Ronald Bassett avec The Guns of Evening (English Edition)
A colossal mushroom of dense smoke rose, spreading over the sea. HMS Invincible sank swiftly in a welter of flame, steam and spitting cordite…
Carrying the belligerent names that small English boys in sailor suits wore proudly on their caps – Invincible, Inflexible, Indomitable – Britain’s World War One Invincible class ships were powerfully sinister, each of 17,250 tons and mounting eight 12-inch guns that could hurl a broadside for almost ten miles, each crammed with a thousand men, and armed with massive, toad-shaped turrets which lifted their long gun-barrels to sniff at the sky for sight of the enemy.
But to gain speed, the Invincible’s design had sacrificed strength – one torpedo to the flimsy plating could rip open these monsters of the sea.
From the slum streets of Leith and the prize-rings of the East End, through the training ground of the Worcester and the killing ground of Gallipoli — to the last great roar of the guns of evening to the west of Jutland Bank, this masterly novel from the author of The Tinfish Run, The Pierhead Jump and The Neptune Landing carries the distinctive hallmark of a classic of war at sea.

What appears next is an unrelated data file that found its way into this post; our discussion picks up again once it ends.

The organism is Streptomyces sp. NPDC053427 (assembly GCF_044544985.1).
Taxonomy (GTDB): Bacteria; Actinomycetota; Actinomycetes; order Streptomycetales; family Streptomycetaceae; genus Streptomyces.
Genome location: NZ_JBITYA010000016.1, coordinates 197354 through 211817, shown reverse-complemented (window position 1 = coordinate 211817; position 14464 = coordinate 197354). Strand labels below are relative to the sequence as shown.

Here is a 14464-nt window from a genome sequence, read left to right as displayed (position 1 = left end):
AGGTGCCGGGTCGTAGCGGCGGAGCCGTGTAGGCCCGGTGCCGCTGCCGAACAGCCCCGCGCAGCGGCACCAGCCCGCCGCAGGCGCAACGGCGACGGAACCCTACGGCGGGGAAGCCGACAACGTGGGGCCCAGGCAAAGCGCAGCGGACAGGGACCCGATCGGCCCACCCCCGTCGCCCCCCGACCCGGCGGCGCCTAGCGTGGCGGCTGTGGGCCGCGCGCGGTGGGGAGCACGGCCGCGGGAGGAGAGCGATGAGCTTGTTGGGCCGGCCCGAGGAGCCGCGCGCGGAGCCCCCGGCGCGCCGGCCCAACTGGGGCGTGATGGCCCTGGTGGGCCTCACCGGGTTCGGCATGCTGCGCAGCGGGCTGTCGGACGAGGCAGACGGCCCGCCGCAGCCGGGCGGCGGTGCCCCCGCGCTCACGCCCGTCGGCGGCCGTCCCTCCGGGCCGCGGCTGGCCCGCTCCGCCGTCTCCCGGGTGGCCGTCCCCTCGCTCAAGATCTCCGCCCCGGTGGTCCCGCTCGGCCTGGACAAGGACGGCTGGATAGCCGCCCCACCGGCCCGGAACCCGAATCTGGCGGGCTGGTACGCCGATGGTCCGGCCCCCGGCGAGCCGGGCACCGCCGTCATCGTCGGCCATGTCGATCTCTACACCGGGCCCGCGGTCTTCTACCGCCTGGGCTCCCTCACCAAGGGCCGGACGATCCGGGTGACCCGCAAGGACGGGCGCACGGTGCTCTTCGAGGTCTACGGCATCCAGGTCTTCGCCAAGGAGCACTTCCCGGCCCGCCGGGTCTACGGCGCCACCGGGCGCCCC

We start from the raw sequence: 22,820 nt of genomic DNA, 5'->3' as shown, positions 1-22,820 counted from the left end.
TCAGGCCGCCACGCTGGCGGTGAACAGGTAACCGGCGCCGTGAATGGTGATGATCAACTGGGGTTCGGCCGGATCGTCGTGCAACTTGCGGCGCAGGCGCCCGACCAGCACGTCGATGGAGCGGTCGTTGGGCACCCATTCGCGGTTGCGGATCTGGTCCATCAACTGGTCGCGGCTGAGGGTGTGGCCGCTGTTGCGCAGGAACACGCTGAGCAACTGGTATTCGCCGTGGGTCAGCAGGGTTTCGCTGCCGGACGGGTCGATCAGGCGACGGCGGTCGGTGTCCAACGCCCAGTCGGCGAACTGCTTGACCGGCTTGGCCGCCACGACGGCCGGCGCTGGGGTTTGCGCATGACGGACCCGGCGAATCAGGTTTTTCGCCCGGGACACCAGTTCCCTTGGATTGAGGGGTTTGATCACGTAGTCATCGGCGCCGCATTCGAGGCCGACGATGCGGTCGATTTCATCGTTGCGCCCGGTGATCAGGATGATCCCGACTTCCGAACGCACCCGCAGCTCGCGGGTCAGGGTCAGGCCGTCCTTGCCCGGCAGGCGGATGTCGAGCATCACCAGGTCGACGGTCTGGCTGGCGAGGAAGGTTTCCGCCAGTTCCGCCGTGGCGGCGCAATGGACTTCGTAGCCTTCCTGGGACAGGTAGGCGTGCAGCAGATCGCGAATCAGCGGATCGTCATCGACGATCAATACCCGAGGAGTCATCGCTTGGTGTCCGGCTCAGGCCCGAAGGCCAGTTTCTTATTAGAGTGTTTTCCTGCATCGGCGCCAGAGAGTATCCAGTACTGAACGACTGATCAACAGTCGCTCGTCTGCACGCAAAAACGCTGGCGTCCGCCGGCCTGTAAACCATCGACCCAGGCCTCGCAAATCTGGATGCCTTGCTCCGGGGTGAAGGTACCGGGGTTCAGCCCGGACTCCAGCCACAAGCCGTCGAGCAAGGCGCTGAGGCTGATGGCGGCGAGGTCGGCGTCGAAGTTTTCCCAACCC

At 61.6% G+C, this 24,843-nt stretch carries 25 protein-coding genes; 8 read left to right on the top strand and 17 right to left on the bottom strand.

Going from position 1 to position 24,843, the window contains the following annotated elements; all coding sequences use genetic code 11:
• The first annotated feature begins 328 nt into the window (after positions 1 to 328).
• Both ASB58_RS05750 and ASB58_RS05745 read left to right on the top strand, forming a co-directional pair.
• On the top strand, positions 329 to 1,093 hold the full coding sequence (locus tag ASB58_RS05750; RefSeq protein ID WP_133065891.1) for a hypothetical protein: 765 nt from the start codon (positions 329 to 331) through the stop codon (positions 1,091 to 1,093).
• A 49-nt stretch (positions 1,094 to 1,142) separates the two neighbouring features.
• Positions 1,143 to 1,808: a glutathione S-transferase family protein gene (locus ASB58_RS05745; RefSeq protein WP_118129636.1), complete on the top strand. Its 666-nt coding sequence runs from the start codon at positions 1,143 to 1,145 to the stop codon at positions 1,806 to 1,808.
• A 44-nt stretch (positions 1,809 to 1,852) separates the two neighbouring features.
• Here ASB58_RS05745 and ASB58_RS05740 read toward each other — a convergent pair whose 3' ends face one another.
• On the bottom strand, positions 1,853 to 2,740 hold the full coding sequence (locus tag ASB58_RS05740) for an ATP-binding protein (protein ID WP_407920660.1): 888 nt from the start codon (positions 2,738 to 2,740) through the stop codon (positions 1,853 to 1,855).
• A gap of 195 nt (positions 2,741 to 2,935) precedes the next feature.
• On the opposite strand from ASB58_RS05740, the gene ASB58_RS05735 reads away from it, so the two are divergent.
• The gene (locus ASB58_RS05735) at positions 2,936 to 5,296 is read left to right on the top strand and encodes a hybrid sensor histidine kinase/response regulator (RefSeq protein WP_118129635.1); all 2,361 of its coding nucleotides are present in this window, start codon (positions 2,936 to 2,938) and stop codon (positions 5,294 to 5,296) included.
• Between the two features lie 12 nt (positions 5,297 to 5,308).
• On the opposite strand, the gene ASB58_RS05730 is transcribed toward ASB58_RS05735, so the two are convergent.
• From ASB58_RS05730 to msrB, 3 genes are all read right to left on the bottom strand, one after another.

Bassett not only vividly captures the personal stories of four men among Invincible’s complement – he also makes complex tactical aspects of combat at sea comprehensible, taut and engrossing.
Praise for The Guns of Evening
‘Brings the tragic fate of HMS Invincible alive with dreadful vividness and authenticity.’ The Irish Times
Praise for Ronald Bassett
‘Vividly described … the voyage as seen through the sleep-robbed eyes of matelots and officers alike’ Daily Telegraph
'Superb … this is the authentic Navy' Manchester Evening News
Ronald Bassett joined the Navy as a boy. His first ship was the cruiser Norfolk in which he served as a Telegraphist in the Arctic during the Bismarck action, and the North African landings. He served in landing craft during the invasion of Normandy.